Monday, July 13, 2009

Tickets To A Disbarment

The Louisiana Attorney Disciplinary Board has recommended permanant disbarment of a former judge of the Civil District Court of Orleans Parish. The judge had been convicted of conspiracy to commit public payroll fraud and claimed that the disciplinary system did not have jurisdiction over him as a former judge. The board disagreed, noting that the Supreme Court had granted a motion for interim suspension and had thus resolved any question as to jurisdiction. The bar charges alleged that:

As found by the Louisiana Supreme Court, the Respondent's misconduct included personally selling tickets to a fund raising event for his reelection campaign; requiring members of his court staff to sell tickets to the event; instructing his staff to deliver tickets to lawyers and law firms on court time and to prioritize their campaign work over their court work; telling staff that if they were unwilling to do what he asked, he would find people to replace them who were more enthusuastic; and lying to the Judiciary Commission during the course of its investigation.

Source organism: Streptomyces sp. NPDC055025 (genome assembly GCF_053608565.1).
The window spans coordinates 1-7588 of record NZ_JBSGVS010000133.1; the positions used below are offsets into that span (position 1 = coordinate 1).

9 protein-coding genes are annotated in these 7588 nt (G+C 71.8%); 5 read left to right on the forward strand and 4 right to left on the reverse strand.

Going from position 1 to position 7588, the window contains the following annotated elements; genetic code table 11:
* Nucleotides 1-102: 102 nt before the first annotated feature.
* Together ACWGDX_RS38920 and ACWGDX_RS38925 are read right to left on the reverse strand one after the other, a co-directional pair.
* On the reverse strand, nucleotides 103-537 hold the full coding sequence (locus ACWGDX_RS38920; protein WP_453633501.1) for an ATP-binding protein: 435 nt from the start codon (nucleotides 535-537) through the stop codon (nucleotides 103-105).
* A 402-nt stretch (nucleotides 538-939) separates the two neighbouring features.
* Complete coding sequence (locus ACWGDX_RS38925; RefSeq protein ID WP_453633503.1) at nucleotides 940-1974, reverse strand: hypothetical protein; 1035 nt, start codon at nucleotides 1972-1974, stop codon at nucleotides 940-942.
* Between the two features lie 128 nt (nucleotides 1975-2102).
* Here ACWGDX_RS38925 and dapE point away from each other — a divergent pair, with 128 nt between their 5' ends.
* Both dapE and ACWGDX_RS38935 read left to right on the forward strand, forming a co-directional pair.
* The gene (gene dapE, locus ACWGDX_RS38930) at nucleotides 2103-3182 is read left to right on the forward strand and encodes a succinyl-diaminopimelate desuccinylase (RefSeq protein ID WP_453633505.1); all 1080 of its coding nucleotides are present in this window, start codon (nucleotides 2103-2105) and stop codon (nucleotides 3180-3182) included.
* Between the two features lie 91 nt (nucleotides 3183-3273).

The complainant was a court reporter who had been terminated for her refusal to sell her allotment of tickets and run the judge's personal errands. The judge was unaware that she had audiotapes that incriminated him. (Mike Frisch)

Judicial Ethics and the Courts | Permalink

TrackBack URL for this entry:

Listed below are links to weblogs that reference Tickets To A Disbarment:


This isn't a comment on this particular post, but on an apparent policy of this blog that I like: not mentioning the name of the offender when reporting disciplinary actions. I suppose this reflects a decision that the sole purpose of this blog is to help lawyers stay true to ethical standards—or at least steer clear of disciplinary proceedings. If that's the mission, then stories about transgressions are important, but the name of the offender isn't.

Posted by: Ray Ward | Jul 13, 2009 6:03:29 PM

Post a comment